The New York Democratic Party belives state Sen. Pedro Espada has become a flaming public embarrassment — no easy feat when it comes to a political party.
For someone who abandoned his own political party, state Sen. Pedro Espada, D-Umbass, certainly didn’t take it very well when his party turned the tables.
Espada was one of two Democratic state senators who jumped ship last summer, temporarily joining the Republicans and giving them a brief, albeit disputed, majority. Legal challenges and political confusion ensued, and work ground to a complete halt in the chamber. State government was incapable of passing a single piece of legislation for four and a half weeks. Four and a half glorious weeks.
Eventually, he and fellow renegade Hiram Monserrate (who has since been relieved of his senatorial duties) were wooed back by the Democrats, who made Espada — get this! — their majority leader. Which is, in a way, appropriate. At 31-30, they have an incredible slight majority. And Espada offers incredibly slight leadership.
Not that he didn’t get to work immediately upon his return. In practically no time, the Senate had created the important position of deputy director of intergovernmental relations. Sure, it wasn’t clear what sort of intergovernmental relations the state Senate involves itself in, or whether those relations need to be directed, let alone deputy-directed. But it was clear that the job paid $120,000 a year.
And guess who just happened to be to the most experienced, best-qualified person to fill this vital new role. Would you believe Pedro Espada’s son? Neither did anyone else. When word got out, the outcry was such — even in Albany, where turning friends and relatives of lawmakers out of government jobs would raise the unemployment rate several points — that the younger Espada skulked away.
Unfortunately, his father hasn’t shown New York that same courtesy. And Democrats have decided they’ve had enough. The state’s Democratic Committee initiated legal proceedings this month to cancel Espada’s party affiliation.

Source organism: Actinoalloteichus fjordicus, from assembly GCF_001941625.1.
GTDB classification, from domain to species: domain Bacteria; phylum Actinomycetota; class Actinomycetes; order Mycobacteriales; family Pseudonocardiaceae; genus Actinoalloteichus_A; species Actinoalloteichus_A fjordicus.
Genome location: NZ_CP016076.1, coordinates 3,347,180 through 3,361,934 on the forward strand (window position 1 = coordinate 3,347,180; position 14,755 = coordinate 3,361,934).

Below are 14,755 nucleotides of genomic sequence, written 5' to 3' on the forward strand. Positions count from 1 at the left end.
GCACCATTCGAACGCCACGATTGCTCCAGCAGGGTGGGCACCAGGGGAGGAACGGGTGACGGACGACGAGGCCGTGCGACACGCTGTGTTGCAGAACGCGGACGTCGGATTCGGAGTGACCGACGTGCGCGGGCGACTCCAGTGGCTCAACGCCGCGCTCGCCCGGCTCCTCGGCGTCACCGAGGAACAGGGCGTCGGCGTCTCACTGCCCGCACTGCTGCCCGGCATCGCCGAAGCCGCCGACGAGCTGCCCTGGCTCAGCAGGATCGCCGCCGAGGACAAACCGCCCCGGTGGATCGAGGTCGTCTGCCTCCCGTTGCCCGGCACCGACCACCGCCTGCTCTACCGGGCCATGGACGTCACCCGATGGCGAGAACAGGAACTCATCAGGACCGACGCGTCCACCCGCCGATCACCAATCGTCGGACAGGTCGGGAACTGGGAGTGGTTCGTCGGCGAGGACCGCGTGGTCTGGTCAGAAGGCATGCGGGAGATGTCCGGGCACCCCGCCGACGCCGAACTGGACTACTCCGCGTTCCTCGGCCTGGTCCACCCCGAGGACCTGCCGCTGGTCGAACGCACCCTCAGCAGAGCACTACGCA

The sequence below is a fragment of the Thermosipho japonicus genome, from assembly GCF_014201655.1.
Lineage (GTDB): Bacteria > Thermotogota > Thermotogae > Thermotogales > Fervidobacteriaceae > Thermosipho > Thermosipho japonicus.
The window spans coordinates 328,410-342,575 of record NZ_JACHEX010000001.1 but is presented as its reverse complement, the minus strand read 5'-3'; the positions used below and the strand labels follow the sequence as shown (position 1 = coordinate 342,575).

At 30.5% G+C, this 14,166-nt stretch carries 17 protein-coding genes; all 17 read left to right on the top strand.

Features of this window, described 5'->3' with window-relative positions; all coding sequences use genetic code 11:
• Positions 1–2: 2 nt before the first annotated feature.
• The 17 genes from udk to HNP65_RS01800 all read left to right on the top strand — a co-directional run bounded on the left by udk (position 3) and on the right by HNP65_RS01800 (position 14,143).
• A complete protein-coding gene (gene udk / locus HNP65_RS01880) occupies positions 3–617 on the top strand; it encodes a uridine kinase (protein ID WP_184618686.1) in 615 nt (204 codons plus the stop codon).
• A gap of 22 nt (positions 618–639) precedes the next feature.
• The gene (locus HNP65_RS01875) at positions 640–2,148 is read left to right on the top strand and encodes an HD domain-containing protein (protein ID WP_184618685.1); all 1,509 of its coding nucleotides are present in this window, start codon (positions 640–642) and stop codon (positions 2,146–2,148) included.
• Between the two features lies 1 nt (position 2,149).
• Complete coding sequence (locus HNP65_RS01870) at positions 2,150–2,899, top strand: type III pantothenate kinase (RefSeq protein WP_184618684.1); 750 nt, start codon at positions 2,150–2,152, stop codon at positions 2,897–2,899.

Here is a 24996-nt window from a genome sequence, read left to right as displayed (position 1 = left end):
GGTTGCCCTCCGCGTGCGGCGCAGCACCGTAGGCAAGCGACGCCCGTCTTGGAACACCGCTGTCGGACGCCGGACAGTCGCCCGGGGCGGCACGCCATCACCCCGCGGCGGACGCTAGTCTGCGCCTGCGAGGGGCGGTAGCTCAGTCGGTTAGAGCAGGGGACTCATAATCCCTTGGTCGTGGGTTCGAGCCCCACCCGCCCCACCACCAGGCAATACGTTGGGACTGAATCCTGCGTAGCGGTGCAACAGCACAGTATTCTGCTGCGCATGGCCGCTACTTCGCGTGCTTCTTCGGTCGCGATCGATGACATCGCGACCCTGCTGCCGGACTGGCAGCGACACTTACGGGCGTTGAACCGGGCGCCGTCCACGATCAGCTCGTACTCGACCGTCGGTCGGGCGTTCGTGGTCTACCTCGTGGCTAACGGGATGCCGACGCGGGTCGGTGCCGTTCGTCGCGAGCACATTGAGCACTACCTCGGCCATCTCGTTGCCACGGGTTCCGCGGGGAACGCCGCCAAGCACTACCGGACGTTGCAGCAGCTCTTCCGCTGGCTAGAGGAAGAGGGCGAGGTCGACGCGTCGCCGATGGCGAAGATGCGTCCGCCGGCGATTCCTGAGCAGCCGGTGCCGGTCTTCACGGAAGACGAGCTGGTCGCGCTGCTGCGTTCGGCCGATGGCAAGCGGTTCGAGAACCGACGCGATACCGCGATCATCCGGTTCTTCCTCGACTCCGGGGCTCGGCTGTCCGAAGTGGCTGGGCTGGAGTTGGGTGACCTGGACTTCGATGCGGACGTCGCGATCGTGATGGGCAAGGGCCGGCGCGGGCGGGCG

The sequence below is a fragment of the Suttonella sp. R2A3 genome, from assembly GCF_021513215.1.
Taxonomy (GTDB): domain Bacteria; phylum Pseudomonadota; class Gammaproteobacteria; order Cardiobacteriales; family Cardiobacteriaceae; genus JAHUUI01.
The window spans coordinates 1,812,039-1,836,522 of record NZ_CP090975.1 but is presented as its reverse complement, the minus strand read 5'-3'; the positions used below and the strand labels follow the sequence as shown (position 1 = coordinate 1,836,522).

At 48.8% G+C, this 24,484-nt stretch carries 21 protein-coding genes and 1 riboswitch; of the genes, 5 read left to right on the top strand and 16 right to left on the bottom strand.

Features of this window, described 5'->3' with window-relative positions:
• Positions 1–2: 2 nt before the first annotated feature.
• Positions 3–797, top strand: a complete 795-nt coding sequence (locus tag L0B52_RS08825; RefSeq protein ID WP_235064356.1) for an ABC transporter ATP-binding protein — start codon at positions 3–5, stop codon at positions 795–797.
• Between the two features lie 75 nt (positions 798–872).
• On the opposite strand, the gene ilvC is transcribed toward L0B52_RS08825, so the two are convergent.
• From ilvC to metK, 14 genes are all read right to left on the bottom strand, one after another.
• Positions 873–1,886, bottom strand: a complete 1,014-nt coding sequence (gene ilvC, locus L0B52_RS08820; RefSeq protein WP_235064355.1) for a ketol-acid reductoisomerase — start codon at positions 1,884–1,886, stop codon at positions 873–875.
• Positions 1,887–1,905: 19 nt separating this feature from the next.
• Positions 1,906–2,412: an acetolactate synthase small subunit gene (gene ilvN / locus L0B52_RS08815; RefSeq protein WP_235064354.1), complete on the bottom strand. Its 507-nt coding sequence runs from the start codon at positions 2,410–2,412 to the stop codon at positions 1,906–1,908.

“Through his repeated public statements and bad conduct, Sen. Espada has shown he is not ‘in sympathy’ with our party’s fundamental principles,” wrote Edgar Santana, the committee’s deputy executive director.
Santana was putting in polite terms the bald truth that Espada has become a flaming public embarrassment — no easy feat when it comes to a political party.
Aside from his in-office shenanigans, Espada is also under state and federal investigation for allegedly siphoning $14 million from health clinics he operates in the Bronx. The Bronx, by the way, is his home district, though there is some argument over whether it is his home. He claims to live in a Bronx co-op where, neighbors say, sightings of him are rare. But he also owns an expensive home in upscale Westchester County.
How did our hero respond to efforts to, as Santana put it, disenroll him? He played the race card — something you hardly ever see from someone with a Westchester County address.
“If you look brown and you’re an immigrant, you’re not supposed to have power,” Espada said during a rally last week.
Please! Espada insults every true victim of racism with these tawdry, self-serving remarks.
Voters made Pedro Espada a state senator; shame on them. Democrats made him the Senate majority leader; shame on them. And for as long as the people of New York have to abide him serving as part of the state Legislature, he will surely continue to bring shame on them.
And that’s a shame.
Contact Kevin Frisch at (585) 394-0770, ext. 257, or firstname.lastname@example.org.